Archive for April, 2013


shelter in place


Forgive me for being contrarian or even paranoid, but is anyone uncomfortable with the lock-down that gripped, or was perpetrated yesterday, on Boston and several suburbs?

Over 300,000 people sat behind locked doors, all because thousands of militarized police were hunting for one young man.

The marathon bombing and the loss of life and limbs is a horrible thing, but isn’t this loss of freedoms in an historically important place an equally horrible thing?

I am extremely wary that so many people have been manipulated with fear by police–and so successfully, too. Seems to me that the terrorists–and I’ll leave it to you to decide who that is–have won.

Now that both suspects have been apprehended, no one will even care. But it should be noted that the breakthrough in capturing the second suspect alive only happened because the shelter in place order had been withdrawn. According to early news reports, it was a member of the general public who first alerted police to the blood evidence that ultimately led to the suspect’s capture.

panic poster


Groove of the Day 

Listen to The Smiths performing “Panic”


time is irrelevant

the ghost & mrs muir 3The Ghost and Mrs. Muir (1947) was released a year before I was born and was one of Holly’s favorite films. I was (and am) enthralled by its ideal of beauty as personified by heroine Gene Tierney.

I have told you this before–and you can put this off to an over-active imagination if you wish–but sometimes when I watch this movie, I can feel Holly’s numinous presence. I prefer to think such “visitations” are real, but it has been twenty years since she died, and I am becoming an eccentric old man who believes that with the passage of the years, time is irrelevant where love is concerned.


Groove of the Day 

Listen to Bernard Herrmann conducting “The Ghost and Mrs. Muir”


clone me

Stranger in a Strange Land: Denmark

by Mary Ellen Johnson

Danish MermaidWhat happens when you’re confronted with a totally different way of thinking, one that leaves you questioning your basic attitudes and assumptions about a whole host of things?

I often experience that sense of disconnect, even bewilderment, particularly when listening to talk shows or politicians with diametrically opposed ways of looking at the world. Yes, I am a stranger in a strange land, wondering why so few think like me. And, yet on a recent trip to Denmark, I met many people who could be Mary Ellen clones–or at least Mary Ellen cousins. Could that be because my grandfather emigrated from Bulgaria and my parents were Roosevelt Democrats, with a far more “collectivist” way of thinking? Or having been raised Catholic, with concomitant images of being part of the body of Christ? Simply assuming we are all connected as automatically as many Americans only think in terms of the individual?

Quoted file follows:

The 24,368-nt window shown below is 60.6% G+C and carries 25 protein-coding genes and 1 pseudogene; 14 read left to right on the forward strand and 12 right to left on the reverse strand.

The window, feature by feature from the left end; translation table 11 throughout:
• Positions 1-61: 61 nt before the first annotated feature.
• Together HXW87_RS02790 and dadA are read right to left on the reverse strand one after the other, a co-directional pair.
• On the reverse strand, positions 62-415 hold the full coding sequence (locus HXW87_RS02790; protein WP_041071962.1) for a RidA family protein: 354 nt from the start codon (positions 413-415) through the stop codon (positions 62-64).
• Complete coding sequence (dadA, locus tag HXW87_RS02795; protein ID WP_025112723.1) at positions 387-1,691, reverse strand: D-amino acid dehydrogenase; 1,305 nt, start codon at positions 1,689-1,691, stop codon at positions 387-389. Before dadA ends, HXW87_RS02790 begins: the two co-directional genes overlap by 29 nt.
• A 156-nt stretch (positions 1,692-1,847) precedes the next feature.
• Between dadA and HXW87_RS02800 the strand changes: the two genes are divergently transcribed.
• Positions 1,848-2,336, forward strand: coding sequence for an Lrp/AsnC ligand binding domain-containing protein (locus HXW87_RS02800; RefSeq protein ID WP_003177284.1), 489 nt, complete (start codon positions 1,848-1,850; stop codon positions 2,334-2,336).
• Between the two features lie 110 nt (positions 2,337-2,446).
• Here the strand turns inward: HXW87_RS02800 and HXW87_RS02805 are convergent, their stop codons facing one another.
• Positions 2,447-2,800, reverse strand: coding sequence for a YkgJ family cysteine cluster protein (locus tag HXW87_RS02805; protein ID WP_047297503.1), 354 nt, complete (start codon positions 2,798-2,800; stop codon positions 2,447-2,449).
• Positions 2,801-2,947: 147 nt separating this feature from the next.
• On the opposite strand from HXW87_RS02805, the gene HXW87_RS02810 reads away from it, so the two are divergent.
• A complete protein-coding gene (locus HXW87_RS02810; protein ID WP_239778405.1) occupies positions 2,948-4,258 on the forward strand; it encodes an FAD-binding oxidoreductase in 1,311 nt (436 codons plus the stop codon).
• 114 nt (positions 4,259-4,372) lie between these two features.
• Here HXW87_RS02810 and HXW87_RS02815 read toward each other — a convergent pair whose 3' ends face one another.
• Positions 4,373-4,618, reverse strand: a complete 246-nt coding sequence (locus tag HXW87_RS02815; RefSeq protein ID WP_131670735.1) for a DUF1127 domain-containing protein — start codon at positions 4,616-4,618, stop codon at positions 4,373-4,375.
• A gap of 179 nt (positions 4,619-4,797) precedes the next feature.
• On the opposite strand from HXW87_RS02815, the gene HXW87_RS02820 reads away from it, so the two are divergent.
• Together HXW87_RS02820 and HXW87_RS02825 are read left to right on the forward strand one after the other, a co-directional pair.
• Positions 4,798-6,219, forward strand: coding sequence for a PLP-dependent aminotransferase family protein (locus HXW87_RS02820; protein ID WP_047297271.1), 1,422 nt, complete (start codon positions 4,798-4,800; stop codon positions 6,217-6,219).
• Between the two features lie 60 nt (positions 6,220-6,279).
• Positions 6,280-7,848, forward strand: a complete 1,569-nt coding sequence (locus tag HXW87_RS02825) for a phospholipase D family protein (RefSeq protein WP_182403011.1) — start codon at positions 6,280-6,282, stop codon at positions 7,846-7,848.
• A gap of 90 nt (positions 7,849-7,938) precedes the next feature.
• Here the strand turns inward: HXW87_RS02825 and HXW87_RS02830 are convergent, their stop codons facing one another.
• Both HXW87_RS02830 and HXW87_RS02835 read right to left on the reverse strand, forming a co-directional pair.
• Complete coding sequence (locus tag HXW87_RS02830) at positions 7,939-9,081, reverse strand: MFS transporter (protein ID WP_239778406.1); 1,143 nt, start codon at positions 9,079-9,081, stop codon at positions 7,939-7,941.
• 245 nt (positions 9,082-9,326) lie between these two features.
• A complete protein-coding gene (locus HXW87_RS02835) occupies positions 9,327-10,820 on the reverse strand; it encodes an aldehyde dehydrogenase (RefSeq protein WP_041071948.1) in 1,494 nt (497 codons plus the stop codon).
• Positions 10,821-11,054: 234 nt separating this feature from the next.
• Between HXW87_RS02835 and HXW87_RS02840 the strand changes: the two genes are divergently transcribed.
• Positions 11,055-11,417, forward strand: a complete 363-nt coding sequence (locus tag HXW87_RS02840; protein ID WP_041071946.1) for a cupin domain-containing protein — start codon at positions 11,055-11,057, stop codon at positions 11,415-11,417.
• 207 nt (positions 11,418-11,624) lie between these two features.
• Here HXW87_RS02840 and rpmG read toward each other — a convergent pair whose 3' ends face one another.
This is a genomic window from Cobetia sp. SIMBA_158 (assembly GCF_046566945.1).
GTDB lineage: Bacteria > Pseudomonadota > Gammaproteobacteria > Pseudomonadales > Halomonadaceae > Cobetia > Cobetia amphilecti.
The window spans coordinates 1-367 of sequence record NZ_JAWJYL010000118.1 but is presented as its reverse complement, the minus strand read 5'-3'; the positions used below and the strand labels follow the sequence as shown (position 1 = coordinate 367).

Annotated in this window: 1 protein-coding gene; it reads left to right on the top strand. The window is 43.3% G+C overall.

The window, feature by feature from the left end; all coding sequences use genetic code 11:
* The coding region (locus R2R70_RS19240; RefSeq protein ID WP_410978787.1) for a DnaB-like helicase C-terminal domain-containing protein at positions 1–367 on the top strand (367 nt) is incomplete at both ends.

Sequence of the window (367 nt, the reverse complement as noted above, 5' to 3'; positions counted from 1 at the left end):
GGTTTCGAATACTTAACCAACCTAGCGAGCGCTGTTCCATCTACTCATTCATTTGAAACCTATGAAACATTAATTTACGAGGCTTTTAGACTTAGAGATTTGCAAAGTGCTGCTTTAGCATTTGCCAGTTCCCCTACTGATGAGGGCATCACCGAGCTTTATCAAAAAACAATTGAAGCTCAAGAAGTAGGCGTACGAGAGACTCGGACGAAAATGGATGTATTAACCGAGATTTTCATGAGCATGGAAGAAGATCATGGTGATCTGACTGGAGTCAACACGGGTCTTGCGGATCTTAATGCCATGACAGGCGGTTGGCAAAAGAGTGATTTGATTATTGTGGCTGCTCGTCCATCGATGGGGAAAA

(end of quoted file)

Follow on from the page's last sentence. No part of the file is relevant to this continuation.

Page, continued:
Have no idea, but while in Denmark, I felt as if I’d come home–at least as far as shared beliefs. I was originally invited to Denmark in order to lecture to students about our criminal justice system, particularly when it comes to juveniles. What happened is that they, very gently, ended up lecturing me.

I found genuine befuddlement over certain core American beliefs and assumptions, beginning with our justice system.

The word victim was never mentioned. The focus is entirely on the offender. If the juvenile commits a crime he is either mentally ill or a product of a dysfunctional environment. (Though “dysfunctional” was never used. Destructive. Distressed. Difficult.) Students were genuinely repelled by my counter argument that many Americans believe in the “bad seed” theory. Or are shaped by the doctrine of original sin. Not being a religious people–but whose values are quite New Testament oriented–Danes can’t conceive of an inherently defective human being.

Old enough to do the crime, old enough to do the time is a laughable concept. Not that Danes believe in long punishment for anyone. A life sentence is 16 years, though there are a few who are mentally ill or who commit serial crimes, who “may never come out.”

Danes are appalled by our income inequality and cannot understand why we accept one percent owning 40% of our nation’s wealth. When I responded that Americans believe they will someday number among that one percent and therefore applaud those millionaires and billionaires, the students merely shook their heads in bemusement.

Our fascination with guns does not compute. Nor does our predilection for solving problems through violence.

Health care is a right, not a privilege. Just flip that around and you have the thinking of at least 50% of Americans.

Danes expect a certain level of help from the government–free health care, a social safety net that will allow even the long term unemployed to survive, reduced day care, free higher education, good roads, trains and infrastructure, and have no trouble with the government enacting strict environmental policies. And, may I add, these many benefits have not made the Danes a lazy people. They do complain about immigration–largely Muslim–and about too generous benefits for foreigners who do not have their work ethic. How true that complaint is I can’t say. But overall, they assume a certain level of government intervention is necessary to assure a basic standard of living and they are willing to pay for it.